if $g(n)= (1+2+3+4+\cdots+n)^2$ then


using $a^2-b^2=(a+b)(a-b)$

$$\begin{align}g(n)-g(n-1)&=\\ &=[(1+\dots+n)+(1+\dots +(n-1))][(1+\dots+ n)-(1+\dots+(n-1)]\\ &=[2(1+2+3+4+\cdots+(n-1))+n]n\\ &=\left(2\frac{n(n-1)}{2}+n\right)n\\ &==(n(n-1)+n)n\\ &=n^3 \end{align}$$

So $f(n)$ and $g(n)$ are equal.

Thomas Andrews
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The sum of a degree $n$ polynomial $f(n)$ will be a degree $n+1$ polynomial $S(n)$ for $n \geq 0$ and both polynomials can be extended (maintaining the relation $S(n)-S(n-1) = f(n)$) to negative $n$. To verify that the formula for $\Sigma k^3$ is correct one need only test it for any 5 distinct values of $n$, but the structure of the answer can be predicted algebraically using the continuation to negative $n$.

If $S(n) = (1^3 + 2^3 + \dots n^3)$ is the polynomial that satisfies $S(n)-S(n-1) = n^3$ and $S(1)=1$, then one can calculate from that equation that $S(0)=S(-1)=0$ and $S(-n-1)=S(n)$ for all negative $n$, so that $S$ is symmetric around $-1/2$. The vanishing at 0 and -1 implies that $S(t)$ is divisible as a polynomial by $t(t+1)$. The symmetry implies that $S(t)$ is a function (necessarily a polynomial) of $t(t+1)$.

$S(t)$ being of degree 4, this means $S(n) = a (n)(n+1) + b((n^2 +n)^2$ for constants $a$ and $b$. Summation being analogous to integration (and equal to it in a suitable limit), they have to agree on highest degree terms. Here it forces $b$ to be $1/4$ to match $\int x^3 = x^4/4$. Computing the sum at a single point such as $n=1$ determines $a$, which is zero.

Similar reasoning shows that $S_k(n)$ is divisible as a polynomial by $n(n+1)$ for all $k$. For odd $k$, $S_k(n)$ is a polynomial in $n(n+1)$.

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We know that $$A=\sum_1^n k^3=\frac{1}{4}n^4+\frac{1}{2}n^3+\frac{1}{4}n^2$$ and $$B=\sum_1^n k=\frac{1}{2}n^2+\frac{1}{2}n$$ $A-B^2=0$. :)

Michael Hardy
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One way to show that $$\sum_{i=1}^n i^3 = \bigg(\sum_{i=1}^n i \bigg)^2$$ is to add up the entries in the multiplication tables, but first we need to show that $$1+2+3+\dots+n+\dots+3+2+1 = n^2$$ For this, see the image below (n=7)enter image description here $$7^2=\color{green}{1+2+3+4+5+6+7}\color{red}{+6+5+4+3+2+1}$$ Next, consider the standard multiplication table that we are all familiar with.The graphic shows the table up to the 9s.

enter image description here

We can add up the entries in any order that we wish. One way would be to add up a series of Ls (the 6th L ($L_6$) is highlighted in yellow). $$\begin{align} L_6 &= 6+12+18+24+30+36+30+24+18+12+6\\ &=6(1+2+3+4+5+6+5+4+3+2+1)\\ &=6(6^2)\\ &=6^3 \end{align}$$ And the sum of all the entries in the table becomes $$\sum_{i=1}^n L_i = \sum_{i=1}^n i^3$$ Alternatively, we could just add up each row. The 6th row ($R_6$) would be $$\begin{align} R_6 &= 6+12+18+24+30+36+42+48+54\\ &= 6(1+2+3+4+5+6+7+8+9)\\ &= 6\sum_{i=1}^9 i \end{align}$$ And the sum of all the entries becomes $$\sum_{i=1}^n R_i = \sum_{i=1}^n \bigg(i\sum_{j=1}^n j\bigg)=\bigg(\sum_{j=1}^n j\bigg)\bigg(\sum_{i=1}^n i\bigg)=\bigg(\sum_{i=1}^n i\bigg)^2$$ Thus we have $$\sum_{i=1}^n i^3 = \sum_{i=1}^n L_i = \sum_{i=1}^n R_i=\bigg(\sum_{i=1}^n i\bigg)^2$$

John Joy
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    Nice, you could rewrite that as an algebraic proof. It would be similar to my answer, but without subtracting $\sum k^2$. – Bart Michels Jul 06 '19 at 07:47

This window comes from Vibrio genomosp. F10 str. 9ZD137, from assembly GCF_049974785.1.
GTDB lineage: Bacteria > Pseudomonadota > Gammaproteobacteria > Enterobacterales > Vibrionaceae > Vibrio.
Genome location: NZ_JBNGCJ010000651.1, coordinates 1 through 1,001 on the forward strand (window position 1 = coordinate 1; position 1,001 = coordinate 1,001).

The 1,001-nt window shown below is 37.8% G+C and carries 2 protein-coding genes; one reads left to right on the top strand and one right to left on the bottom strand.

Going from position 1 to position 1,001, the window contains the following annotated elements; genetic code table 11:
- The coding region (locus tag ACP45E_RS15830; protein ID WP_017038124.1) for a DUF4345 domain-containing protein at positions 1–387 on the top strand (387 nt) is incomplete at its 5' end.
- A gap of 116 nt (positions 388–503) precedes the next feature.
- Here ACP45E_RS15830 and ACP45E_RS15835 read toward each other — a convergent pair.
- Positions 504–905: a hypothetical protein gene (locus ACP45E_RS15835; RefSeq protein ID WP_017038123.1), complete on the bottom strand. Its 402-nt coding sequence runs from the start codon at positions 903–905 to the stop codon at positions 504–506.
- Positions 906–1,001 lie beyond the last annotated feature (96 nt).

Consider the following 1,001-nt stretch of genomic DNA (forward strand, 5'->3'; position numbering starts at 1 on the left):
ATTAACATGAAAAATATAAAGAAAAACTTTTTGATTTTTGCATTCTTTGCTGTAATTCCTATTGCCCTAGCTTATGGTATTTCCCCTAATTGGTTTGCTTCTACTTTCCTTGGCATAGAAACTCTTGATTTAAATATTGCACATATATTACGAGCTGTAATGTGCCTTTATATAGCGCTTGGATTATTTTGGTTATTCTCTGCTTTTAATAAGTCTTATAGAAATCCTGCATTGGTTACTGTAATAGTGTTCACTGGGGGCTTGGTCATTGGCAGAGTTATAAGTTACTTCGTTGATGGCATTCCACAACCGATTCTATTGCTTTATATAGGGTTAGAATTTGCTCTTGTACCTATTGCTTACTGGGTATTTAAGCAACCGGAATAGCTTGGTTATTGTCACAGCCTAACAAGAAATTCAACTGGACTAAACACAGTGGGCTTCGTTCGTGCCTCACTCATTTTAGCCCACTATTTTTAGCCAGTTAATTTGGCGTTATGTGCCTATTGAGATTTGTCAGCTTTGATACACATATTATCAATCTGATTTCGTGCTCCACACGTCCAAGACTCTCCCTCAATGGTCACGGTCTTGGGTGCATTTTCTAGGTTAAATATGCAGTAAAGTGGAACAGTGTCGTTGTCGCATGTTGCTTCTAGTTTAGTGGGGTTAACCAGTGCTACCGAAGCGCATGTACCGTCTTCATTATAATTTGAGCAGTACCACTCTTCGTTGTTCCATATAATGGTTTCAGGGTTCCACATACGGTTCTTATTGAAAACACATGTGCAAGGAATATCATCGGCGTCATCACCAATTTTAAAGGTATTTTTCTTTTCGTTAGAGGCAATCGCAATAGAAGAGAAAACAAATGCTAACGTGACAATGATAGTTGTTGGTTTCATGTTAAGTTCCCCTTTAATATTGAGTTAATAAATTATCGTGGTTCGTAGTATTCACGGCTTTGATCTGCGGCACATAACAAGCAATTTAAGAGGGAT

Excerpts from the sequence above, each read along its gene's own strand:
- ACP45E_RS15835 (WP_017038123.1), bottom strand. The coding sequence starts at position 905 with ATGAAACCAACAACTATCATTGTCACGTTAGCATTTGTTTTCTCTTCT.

I find a quite funny proof!

Observe that $$n^3=n^2\times n$$ By using the identity $xy=\left(\dfrac{x+y}{2}\right)^2-\left(\dfrac{x-y}{2}\right)^2$, we get $$n^2\times n=\left(\dfrac{n^2+n}{2}\right)^2-\left(\dfrac{n^2-n}{2}\right)^2=\left(\sum_{k=0}^n k\right)^2-\left(\sum_{k=0}^{n-1} k\right)^2$$ Therefore, $$\sum_{r=1}^n r^3=\sum_{r=1}^n \left[\left(\sum_{k=0}^r k\right)^2-\left(\sum_{k=0}^{r-1} k\right)^2\right]=\left(\sum_{k=0}^n k\right)^2-\left(\sum_{k=0}^{0} k\right)^2=\left(\sum_{k=1}^n k\right)^2$$ After changing the variables, we get $$\boxed{\sum_{k=1}^n k^3=\left(\sum_{k=1}^n k\right)^2}$$

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Chance would have it that I stumbled* upon this article today:


It seems to answer your question.

(* That is, @AlgebraFact on Twitter posted a link)

Fredrik Meyer
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If $p$ is odd, then $1^p+2^p+3^p+\cdots+n^p$ is a polynomial function of $a=1+2+3+\cdots+n$. If $p=3$, then then the sum is $a^2$; if $p=5$ then it's $(4a^3-a^2)/3$, and so on.

Michael Hardy
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The square in the identity is the area of the triangle below, while the cubes are the areas of the trapezoidal layers, with heights $k = 1, 2, \cdots, n$ TriangleWithHeight 1+2+..+n

The trapezoids have area $k^3$ because their height equals $k$ and the $\text{width}_{\text{atHalfHeight}}$ consists of $k$ diagonals with width $k$: Trapezoidal layer with height = k and width = k^2

The total of the triangle is its squared height $(1 + 2 + \cdots + n)^2$, because this triangle can be turned into a square: The triangle cut in two and recomposed as a square.

Therefore: $(1 + 2 + \cdots + n)^2 = \sum_{k=1}^n k^3$ , $\blacksquare$

J. W. Tanner
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Job Bouwman
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Here's a simple bijective proof of a different sort:

Consider a staircase with $n$ steps, built out of $\sum_{k=1}^n k$ blocks. In other words, take the set $\{(i,j) \in \mathbb{Z}\times\mathbb{Z}: i + j \leq n, i > 0, j > 0\}$.

Then $\left(\sum_{k=1}^n k\right)^2$ is the number of ordered pairs $(B_1,B_2)$ of blocks.